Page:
It is not uncommon for consumers to be contacted by debt collectors. Debt collectors can be people or companies that collect debt owed to someone else; sometimes debt collectors actually purchase the past-due debt from the original creditor who made the loan or extended the credit.
One way debt collectors try to get repaid is by bringing a lawsuit against the debtor in court. If the debt collector is successful in the lawsuit, the debt collector may be given permission to take special steps to collect on the amount owed. (Such steps might include garnishment of wages, or the freezing and seizure of funds from the debtor’s bank account.) But when it comes to lawsuits against the debtor, time may be a deciding factor in the outcome.
State laws limit the amount of time a debt collector has to file a lawsuit with the court. When this time limit has passed, the law says the debtor may have the lawsuit thrown out for not meeting the applicable time constraints. This concept of a legal time limit for the debt collector to sue is called the Statute of Limitations. In legal terms, when the time limit has passed, it is said that “the statute of limitations has run.”
This blog takes a look at the rights and obligations of a debtor when the time limit to sue has passed. Below are some questions and key points to remember about your debt after the statute of limitations has run.
When the time limit to sue has passed, and a debt collector can no longer sue in court, what does that mean about the underlying debt?
- The debt still exists, or put another way, the debtor’s promise to repay the debt still lives on. However, the debt collector no longer has the ability to sue or ask the court for permission to take the special steps mentioned above. (That’s not to say some debt collectors still won’t try to bring a lawsuit. It is always important to pay attention to notices from a debt collector because one might include a notification of a lawsuit . If a debt collector sues outside of the time limit, you should not rely on the courts to enforce the statute of limitations on the debt collector. In fact, many states require the debtor to prove that the time limit has expired. For more details on these situations and possible legal support check out the this page at the Consumer Financial Protection Bureau)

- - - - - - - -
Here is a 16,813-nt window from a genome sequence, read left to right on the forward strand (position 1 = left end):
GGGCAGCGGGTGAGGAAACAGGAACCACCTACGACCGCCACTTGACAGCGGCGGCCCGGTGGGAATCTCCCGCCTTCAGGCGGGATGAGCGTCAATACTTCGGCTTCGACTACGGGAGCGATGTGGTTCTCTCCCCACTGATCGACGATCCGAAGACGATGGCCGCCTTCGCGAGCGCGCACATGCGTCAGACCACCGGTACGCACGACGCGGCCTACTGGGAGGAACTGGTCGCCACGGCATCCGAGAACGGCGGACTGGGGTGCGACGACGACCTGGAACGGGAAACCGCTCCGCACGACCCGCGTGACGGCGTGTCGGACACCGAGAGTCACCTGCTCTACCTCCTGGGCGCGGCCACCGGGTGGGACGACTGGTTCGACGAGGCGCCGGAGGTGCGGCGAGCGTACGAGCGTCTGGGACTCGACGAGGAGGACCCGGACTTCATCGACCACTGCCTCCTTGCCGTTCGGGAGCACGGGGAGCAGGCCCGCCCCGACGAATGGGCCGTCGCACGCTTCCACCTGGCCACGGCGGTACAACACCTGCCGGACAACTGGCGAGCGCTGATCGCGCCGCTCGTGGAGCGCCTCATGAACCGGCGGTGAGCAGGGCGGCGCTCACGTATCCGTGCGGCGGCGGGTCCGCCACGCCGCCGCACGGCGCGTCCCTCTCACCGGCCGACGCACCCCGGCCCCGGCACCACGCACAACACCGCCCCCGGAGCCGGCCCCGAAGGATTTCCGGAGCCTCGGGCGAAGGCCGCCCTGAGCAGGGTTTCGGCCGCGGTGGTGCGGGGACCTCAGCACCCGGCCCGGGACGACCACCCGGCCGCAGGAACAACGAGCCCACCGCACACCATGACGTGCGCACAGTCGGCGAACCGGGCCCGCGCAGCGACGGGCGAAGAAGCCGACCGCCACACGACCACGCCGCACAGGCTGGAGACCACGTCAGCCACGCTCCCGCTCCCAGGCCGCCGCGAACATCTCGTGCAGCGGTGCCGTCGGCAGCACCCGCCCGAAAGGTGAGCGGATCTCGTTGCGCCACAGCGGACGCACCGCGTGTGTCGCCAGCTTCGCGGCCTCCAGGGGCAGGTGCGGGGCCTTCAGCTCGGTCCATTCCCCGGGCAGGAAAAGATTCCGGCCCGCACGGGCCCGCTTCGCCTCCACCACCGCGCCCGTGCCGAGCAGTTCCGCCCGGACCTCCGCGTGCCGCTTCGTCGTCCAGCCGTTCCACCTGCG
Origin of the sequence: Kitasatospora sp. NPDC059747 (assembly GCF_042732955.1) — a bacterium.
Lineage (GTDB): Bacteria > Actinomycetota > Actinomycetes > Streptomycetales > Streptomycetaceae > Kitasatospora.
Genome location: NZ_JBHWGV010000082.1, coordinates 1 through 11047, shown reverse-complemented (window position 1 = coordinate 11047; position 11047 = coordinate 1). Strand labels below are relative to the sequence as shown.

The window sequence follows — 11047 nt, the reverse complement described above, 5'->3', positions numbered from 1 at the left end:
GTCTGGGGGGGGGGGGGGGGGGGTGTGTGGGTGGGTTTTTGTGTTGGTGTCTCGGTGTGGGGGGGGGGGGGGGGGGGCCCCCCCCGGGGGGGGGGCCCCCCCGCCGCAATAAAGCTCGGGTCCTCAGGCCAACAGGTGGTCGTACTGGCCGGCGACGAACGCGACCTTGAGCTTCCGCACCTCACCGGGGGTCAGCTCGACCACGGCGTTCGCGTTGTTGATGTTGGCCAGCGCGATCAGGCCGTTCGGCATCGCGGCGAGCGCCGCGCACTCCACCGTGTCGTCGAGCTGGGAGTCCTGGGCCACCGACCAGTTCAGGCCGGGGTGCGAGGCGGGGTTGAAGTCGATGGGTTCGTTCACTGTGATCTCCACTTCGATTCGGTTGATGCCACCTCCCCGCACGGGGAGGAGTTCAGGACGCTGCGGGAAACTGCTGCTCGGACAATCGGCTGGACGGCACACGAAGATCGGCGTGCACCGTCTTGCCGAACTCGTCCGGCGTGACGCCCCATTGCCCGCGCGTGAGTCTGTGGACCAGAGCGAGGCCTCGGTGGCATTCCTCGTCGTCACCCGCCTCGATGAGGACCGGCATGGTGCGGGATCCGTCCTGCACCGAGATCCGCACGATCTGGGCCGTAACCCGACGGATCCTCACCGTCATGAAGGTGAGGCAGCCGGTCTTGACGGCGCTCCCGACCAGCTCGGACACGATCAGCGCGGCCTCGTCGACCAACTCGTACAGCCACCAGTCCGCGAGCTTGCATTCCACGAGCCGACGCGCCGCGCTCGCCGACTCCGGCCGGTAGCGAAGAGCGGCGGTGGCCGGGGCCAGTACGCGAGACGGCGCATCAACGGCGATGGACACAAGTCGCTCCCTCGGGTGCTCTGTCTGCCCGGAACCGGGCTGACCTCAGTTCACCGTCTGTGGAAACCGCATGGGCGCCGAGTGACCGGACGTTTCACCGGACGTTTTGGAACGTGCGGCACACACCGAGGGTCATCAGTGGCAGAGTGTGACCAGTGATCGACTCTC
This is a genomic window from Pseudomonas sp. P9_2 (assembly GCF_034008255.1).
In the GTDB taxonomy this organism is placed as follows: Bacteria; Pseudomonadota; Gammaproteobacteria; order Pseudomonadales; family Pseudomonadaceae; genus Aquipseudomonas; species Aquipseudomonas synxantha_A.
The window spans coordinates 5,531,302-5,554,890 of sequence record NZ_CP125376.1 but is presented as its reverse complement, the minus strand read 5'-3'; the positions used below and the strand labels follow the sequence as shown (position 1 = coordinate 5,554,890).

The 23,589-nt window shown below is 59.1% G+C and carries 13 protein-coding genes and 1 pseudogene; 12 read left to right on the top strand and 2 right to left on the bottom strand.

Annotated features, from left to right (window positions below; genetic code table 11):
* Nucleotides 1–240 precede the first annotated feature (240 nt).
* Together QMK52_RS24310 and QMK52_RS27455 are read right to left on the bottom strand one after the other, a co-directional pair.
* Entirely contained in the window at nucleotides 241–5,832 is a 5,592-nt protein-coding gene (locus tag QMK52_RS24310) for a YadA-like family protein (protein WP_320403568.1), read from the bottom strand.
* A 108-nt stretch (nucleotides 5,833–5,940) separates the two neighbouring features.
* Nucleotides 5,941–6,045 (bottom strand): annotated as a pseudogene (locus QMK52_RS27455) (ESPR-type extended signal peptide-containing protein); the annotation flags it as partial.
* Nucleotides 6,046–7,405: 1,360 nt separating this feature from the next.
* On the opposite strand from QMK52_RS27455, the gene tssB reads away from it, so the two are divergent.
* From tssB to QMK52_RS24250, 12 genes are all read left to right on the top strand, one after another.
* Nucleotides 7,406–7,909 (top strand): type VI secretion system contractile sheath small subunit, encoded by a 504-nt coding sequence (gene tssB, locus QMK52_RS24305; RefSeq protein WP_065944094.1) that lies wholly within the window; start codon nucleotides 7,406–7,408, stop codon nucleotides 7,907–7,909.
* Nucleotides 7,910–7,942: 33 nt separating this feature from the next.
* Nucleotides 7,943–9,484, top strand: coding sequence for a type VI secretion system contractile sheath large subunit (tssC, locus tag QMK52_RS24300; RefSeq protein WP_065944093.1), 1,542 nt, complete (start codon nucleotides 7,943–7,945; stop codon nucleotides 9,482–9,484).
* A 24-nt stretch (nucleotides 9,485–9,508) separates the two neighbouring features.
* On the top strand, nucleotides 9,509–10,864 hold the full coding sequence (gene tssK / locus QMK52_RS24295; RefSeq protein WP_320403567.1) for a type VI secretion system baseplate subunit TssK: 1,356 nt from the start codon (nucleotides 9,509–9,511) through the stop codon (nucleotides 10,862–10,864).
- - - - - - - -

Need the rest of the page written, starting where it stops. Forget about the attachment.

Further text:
What can the debt collector do after the time limit to sue has passed?
- After the time limit has passed, and even though the debt collector cannot sue or take action in court, the debt collector may still contact the debtor. The debt collector may ask the debtor to repay the debt in full or setup a repayment plan or attempt to recover a portion of the debt. It’s important to remember that such contact is still governed by federal and state fair debt collection laws. The debt collector must still follow the rules. For a good summary on these rules visit another article on this website: Dealing with Debt Collection.
Should the debtor worry about the debt if the law won’t make him repay it?
- Outstanding past-due debt may still have an adverse impact on a consumer’s ability to borrow in the future. Other creditors, banks, and financial institutions may be more reluctant to make loans or extend credit when they know a consumer has a history of unpaid loans. After the time limit to sue has passed, the debtor may voluntarily decide to repay the debt but the courts cannot make him do so. If a debtor is going to make payment to a debt collector after the statute of limitations has run, the debtor should seek legal advice. The Federal Trade Commission has a helpful page explaining why repayment after the statute of limitations can be complicated, here.
So should a debtor just wait until the statute of limitations runs, and ignore any attempts by the debt collector to get the debtor to repay?
- The debtor should never ignore the status of his outstanding debt. Up until the statute of limitations has run, a debt collector can bring legal action for repayment, and if the debtor has ignored important notices about the legal action, the debtor could miss out on his day in court (to dispute the debt or make other arguments against the debt collector). Therefore, it is always important to pay attention to correspondence received regarding an outstanding debt. While the debtor has the right to tell the debt collector to leave him alone, doing so does not mean the debt collector can’t take legal action before the statute of limitations is out.
So how do you know if the statute of limitations has run? (How do you know when the creditor can no longer take legal action regarding repayment of the debt?)
- It is not within the scope here to explain how to determine the time limit a creditor has to take legal action. However, a quick search of the internet using queries such as “Statute of limitations and debt collection,” “Time-barred debts” and “Statute of limitations for old debts” all will provide helpful resources on the topic. Generally, the debtor should check his state laws to find out the length of time a debt collector has to pursue legal action. This length of time varies by state and by the type of debt or loan the consumer entered into. Also, different events trigger the clock on the statute of limitations.
Ultimately, if a debt collector has run out of the time allowed to sue a debtor, the debt collector can no longer use the law to force payment. Nevertheless, a debtors should still be aware of their rights and existing obligations even after the statute of limitations has run.